Our electronic age has decidedly outdated the go-to analyses for questions about the Fourth Amendment, leaving courts to reach for nondigital analogs for new technology. This reaching sometimes produces shaky results, leading to unclear guidelines for local police officers. To demonstrate, here is a list, in no particular order, of three of the most-questionable analogies.
1. A deleted file = curbside trash
Hat tip to Volokh Conspiracy’s Orin Kerr for recently pointing out United States v. Morgan, Crim No. 03-25-DLB (E.D. Ky. October 15, 2003), which addresses a defendant’s attempt to suppress child-pornography image files from his hard drive and screenshots of the images obtained by his wife. After determining that the wife acted as a private actor in obtaining the screenshots (making them admissible), the court discussed the defendant’s efforts to delete his files using the program “Internet Eraser”:
By attempting to delete the images, Defendant relinquished any expectation of privacy he had in the images themselves. See California v. Greenwood, 486 U.S. 35, 37 (1988) (Defendant has no reasonable expectation of privacy in his curb-side trash). . . . [B]y attempting to delete the pornographic images, Defendant was in essence, trying to throw out the files. In that regard, the facts are similar to Greenwood and its progeny. For these reasons, the Court concludes that Defendant’s relinquishment of any reasonable expectation of privacy in the pornographic images by attempting to delete the images is an alternative basis for denying the suppression motion.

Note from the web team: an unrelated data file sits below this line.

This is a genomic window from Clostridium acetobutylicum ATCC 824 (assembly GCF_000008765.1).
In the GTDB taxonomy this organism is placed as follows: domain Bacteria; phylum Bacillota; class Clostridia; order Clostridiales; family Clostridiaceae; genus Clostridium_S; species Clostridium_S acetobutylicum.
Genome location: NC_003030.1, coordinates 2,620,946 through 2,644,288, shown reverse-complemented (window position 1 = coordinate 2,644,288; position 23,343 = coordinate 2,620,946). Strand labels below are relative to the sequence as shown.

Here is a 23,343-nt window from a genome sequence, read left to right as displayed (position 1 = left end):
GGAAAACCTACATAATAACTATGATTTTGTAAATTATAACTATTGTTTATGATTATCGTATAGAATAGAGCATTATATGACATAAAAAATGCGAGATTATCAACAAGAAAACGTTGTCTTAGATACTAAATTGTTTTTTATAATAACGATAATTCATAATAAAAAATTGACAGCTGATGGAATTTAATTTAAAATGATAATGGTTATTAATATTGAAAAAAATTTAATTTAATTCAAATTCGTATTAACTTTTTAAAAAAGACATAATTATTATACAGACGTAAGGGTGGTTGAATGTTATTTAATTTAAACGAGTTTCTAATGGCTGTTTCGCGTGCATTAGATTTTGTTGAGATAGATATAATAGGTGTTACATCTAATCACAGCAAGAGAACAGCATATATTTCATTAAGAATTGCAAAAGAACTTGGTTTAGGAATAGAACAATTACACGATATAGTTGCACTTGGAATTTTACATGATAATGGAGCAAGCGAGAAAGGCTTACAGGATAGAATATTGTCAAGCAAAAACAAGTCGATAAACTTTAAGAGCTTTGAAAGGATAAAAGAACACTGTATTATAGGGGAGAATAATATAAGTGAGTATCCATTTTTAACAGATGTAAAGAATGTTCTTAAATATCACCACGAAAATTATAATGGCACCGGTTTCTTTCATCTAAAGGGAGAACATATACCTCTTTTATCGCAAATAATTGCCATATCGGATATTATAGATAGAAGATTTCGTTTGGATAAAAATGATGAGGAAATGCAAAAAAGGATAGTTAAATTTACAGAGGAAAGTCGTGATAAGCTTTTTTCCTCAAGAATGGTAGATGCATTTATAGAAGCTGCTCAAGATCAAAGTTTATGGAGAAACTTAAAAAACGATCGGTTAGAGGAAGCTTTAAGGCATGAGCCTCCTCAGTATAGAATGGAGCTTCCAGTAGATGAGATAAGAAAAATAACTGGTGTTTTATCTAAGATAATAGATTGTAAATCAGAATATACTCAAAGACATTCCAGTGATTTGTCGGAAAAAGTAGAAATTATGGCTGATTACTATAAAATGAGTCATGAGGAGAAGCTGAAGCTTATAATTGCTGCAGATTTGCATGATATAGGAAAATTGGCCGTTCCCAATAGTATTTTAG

As commentators on Kerr’s post noted, unsuccessfully deleting files is a lot more like partially burning your trash than setting out garbage, as in the latter situation you know the garbage man will have access to it.
2. A cellphone = a cigarette box or similar containers
When a person is arrested, police officers are allowed to search within containers found on the person, as in United States v. Robinson, where the Court ruled permissible an officer’s actions of pulling drugs out of a cigarette box found inside a person’s jacket. Some courts have applied this analysis to data stored on cellphones. See United States v. Finley, 477 F.3d 250, 259-60 (5th Cir. 2007).
The problems with this approach have been explained by the Seventh Circuit:
The potential invasion of privacy in a search of a cell phone is greater than in a search of a “container” in a conventional sense even when the conventional container is a purse that contains an address book (itself a container) and photos. Judges are becoming aware that a computer (and remember that a modern cell phone is a computer) is not just another purse or address book. “[A]nalogizing computers to other physical objects when applying Fourth Amendment law is not an exact fit because computers hold so much personal and sensitive information touching on many private aspects of life. . . . [T]here is a far greater potential for the `inter-mingling’ of documents and a consequent invasion of privacy when police execute a search for evidence on a computer.” United States v. Lucas, 640 F.3d 168, 178 (6th Cir.2011); see also United States v. Walser, 275 F.3d 981, 986 (10th Cir.2001); United States v. Carey, 172 F.3d 1268, 1275 (10th Cir.1999); cf. United States v. Comprehensive Drug Testing, Inc., 621 F.3d 1162, 1175-77 (9th Cir.2010); United States v. Otero, 563 F.3d 1127, 1132 (10th Cir.2009).